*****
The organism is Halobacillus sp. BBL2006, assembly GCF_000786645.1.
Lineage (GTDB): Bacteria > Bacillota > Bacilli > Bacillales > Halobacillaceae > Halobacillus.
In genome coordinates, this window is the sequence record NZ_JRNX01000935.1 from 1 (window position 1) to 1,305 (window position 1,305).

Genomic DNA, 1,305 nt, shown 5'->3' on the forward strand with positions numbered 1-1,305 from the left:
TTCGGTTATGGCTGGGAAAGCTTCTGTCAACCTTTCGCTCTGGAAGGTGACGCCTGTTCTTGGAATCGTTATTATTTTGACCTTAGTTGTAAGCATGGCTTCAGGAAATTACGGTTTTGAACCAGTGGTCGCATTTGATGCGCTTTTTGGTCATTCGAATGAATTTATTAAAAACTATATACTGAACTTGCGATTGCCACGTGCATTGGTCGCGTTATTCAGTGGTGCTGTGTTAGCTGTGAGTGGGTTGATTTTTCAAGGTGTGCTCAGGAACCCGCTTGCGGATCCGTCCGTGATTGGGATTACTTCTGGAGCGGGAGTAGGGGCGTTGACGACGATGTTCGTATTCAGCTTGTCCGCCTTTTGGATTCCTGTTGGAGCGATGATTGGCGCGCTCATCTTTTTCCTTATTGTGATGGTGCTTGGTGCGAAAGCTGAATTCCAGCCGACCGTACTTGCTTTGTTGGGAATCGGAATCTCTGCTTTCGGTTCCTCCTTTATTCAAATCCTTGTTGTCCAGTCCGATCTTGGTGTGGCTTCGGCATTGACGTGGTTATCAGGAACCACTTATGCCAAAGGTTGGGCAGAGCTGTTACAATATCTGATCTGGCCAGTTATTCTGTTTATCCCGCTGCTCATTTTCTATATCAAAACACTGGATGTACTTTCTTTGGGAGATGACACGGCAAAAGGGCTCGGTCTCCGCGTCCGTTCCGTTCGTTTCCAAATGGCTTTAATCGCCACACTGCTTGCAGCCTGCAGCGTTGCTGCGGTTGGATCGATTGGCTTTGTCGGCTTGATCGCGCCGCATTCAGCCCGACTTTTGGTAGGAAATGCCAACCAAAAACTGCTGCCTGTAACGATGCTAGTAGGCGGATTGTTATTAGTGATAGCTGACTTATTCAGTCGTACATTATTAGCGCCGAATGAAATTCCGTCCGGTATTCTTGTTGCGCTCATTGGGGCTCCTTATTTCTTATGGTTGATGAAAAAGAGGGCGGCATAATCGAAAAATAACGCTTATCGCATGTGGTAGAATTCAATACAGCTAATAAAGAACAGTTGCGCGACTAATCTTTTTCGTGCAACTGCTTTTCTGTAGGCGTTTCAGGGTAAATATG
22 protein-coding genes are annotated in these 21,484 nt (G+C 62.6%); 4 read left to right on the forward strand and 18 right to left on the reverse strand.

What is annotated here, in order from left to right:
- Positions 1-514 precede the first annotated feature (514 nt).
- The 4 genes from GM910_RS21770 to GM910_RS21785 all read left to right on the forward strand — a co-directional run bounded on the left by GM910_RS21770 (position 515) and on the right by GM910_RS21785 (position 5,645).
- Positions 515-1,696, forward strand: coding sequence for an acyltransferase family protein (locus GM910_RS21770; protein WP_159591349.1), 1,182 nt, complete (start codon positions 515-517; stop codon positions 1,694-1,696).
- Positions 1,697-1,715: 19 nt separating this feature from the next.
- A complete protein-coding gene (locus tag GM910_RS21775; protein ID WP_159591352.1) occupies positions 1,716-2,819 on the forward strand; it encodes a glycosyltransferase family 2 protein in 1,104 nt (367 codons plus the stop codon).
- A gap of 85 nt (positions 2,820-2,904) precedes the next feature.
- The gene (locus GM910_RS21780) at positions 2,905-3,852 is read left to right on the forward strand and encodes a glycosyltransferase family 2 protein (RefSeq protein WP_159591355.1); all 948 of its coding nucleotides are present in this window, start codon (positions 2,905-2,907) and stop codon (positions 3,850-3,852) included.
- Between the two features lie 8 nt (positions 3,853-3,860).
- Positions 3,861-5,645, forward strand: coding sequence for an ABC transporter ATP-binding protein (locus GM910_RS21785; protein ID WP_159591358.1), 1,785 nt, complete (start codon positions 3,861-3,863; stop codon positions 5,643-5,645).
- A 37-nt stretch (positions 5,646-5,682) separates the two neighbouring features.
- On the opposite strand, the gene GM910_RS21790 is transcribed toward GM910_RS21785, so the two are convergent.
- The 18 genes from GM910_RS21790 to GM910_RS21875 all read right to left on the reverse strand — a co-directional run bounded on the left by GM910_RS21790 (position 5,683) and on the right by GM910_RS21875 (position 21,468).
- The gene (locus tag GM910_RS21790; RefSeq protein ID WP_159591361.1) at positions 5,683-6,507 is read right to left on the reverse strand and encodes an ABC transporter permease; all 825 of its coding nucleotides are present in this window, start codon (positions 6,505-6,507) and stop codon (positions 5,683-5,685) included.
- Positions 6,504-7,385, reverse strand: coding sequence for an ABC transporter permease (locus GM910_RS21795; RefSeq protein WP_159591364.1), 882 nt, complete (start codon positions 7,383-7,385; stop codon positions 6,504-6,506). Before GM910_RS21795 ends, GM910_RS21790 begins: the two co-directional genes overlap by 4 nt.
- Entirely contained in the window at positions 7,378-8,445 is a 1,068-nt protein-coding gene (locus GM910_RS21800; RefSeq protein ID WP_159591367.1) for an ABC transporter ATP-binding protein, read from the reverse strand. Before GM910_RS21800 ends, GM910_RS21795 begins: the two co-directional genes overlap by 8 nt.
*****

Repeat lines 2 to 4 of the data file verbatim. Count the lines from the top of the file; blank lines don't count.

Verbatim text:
Lineage (GTDB): Bacteria > Bacillota > Bacilli > Bacillales > Halobacillaceae > Halobacillus.
In genome coordinates, this window is the sequence record NZ_JRNX01000935.1 from 1 (window position 1) to 1,305 (window position 1,305).

Genomic DNA, 1,305 nt, shown 5'->3' on the forward strand with positions numbered 1-1,305 from the left: